May 29, 2003 - Ponteland (United Kingdom) • Gail and Willie Barker: Phil was a very pleasant guest. Despite being such a cosmopolitan frog with many exciting running experiences, he seemed to enjoy the peace and quiet of the North of England. He did disappear on one night and turned up the next morning looking green around the gills, but he said that that was normal for a frog. Hmm, couldn't bring himself to run though, so we are a little suspicious about what he got up to. Phil certainly enjoys his athletic energy drinks. Peace and love to all Planeteers.
June 26, 2003 - Preston (Usa/Connecticut) • Phil: Tough flight: the movie was some tired Schwartzenegger dog, the lunch was bland, those Economy seats were smaller than my pill... honestly, you Planeteers have got to start booking me into First Class. Otherwise, it's been a good trip. Gail and Willie from the U.K. were gracious hosts, and meeting Frogmella there was a special bonus. We had a lot of time to talk over the Atlantic. Connecticut is one of those quirky old New England states, with ultra-tiny villages and noisy industrial cities and weather that changes every day. We had rain and mid-50s when we arrived Sunday; today, it was sunny, humid and hit 96. My main host here is Don, a pleasant enough sort. As a runner, though, he's more of a VW bus - or even a Winnebago - than a Lamborghini. I stay real slow so he doesn't fall too far behind or feel bad. His wife, Jeanne, runs too, but their daughter Kate "retired" after 8th grade track. They're a decent bunch. Jeanne's fed me strawberries from her garden and some awesome beef stew, and Kate sings Geddy Lee tunes at night. This afternoon we ran a really awesome bridge in the town of Willimantic - decorated with four 11-foot-high metal frogs along the sides. Next we drove to Preston for the 1-mile Cannonball Run. They started at 7 pm, and it was still 87 degrees and muggy - everybody was sweating hard at the start line. Something unique: their starting "gun" is a cannon, and plenty loud. Well, off we went, with ol' Don chugging and wheezing like taxicab with a bad muffler. We crossed the finish together around 7:50. Preston seems like a little community with friendly folks. Some generous neighbors along the route put a sprinkler in the road to cool off the racers, and handed out watermelon slices to runners when it was over. Back at the registration tables, volunteers fed us trays of cookies and fruit. Frogmella enjoyed that part. On Sunday we're supposed to run a 5K in Bridgeport, one of Connecticut's big cities. I'll write more for you then. And after that, Frogmella and I will be back in the air en route to our next adventure.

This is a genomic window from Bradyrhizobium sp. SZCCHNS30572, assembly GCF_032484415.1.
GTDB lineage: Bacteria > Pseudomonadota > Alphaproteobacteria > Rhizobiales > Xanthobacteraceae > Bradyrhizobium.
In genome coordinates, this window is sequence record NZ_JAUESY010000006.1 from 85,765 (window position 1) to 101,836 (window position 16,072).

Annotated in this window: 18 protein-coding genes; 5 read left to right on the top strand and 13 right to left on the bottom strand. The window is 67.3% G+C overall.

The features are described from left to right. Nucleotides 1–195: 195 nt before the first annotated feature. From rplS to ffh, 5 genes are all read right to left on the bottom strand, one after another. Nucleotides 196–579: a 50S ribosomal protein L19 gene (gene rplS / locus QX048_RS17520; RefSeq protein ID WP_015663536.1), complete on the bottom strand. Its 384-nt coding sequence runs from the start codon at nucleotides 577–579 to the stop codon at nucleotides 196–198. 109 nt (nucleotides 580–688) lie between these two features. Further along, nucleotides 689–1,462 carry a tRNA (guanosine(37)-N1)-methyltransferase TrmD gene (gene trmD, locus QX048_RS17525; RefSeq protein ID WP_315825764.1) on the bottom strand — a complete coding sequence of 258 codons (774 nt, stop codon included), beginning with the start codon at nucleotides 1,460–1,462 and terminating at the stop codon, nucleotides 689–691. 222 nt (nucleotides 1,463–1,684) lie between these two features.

June 29, 2003 - Bridgeport (Usa/Connecticut) • Phil: So a long time back, factories in this city made guns, sewing machines, typewriters and other stuff. But P.T. Barnum, the circus guy, was the really big name, and the city still holds a yearly Barnum Festival. A parade is part of it, and Frogmella and I watched some of that. About an hour before the parade starts, there's a 5K that goes over the identical route - so by the time you line up at the start, there are already crowds of people along the sidewalks, and you enjoy this enormous "audience" along the whole course. People were pretty excited to see me, I'm sure. I ran it with Don, and we got beaten in the last quarter-mile by a 7-year-old. Well, at least being with the slow guy gave me time to wave to my fans. There was rain right before the race, then the sun came out at the start - it was so hot, steam was coming off the pavement. I guess I should've had more Gatorade beforehand; I sort of collapsed against Don's water bottle at the end. Luckily Frogmella and some new friends - this caped donkey, some fuzzy little froggy, and this red-mouthed sort of tough-guy frog named J - helped grab ice for me.
July 4, 2003 - Milford (Usa/Connecticut) • Phil: The 4th of July in the United States, a 5K with nearly five hundreds runners, refreshments of barbecued chicken with mushrooms, pizza, fruit, bagels - how can it get better? Plus, I didn't run with Don (he's a nice enough host, but "speedwork" for him is an 8-minute mile). Anyway, I ran with his wife, Jeanne. Turns out she's even nicer but, if you can believe it, even slower. Honest, you could time both of them with calendars. Well, when we crossed the line, the race director, Marty Schiavone, announced on the loudspeaker "Here comes Phil the Frog with Jeanne". Got a lot of applause. Plus, at the end I got to meet George Whitney - he's 84 and runs lots of these races. Nice guy. I don't do endorsements, Planeteers, but I gotta say that having Krispy Kreme doughnuts at the post-race foodfest was extra cool. Trouble is, now I'll need to try some cross-training to work off the bonus calories. Frogmella and I are flying out to the West Coast tomorrow - can't wait to meet another Planeteer. Meantime, keep running, guys.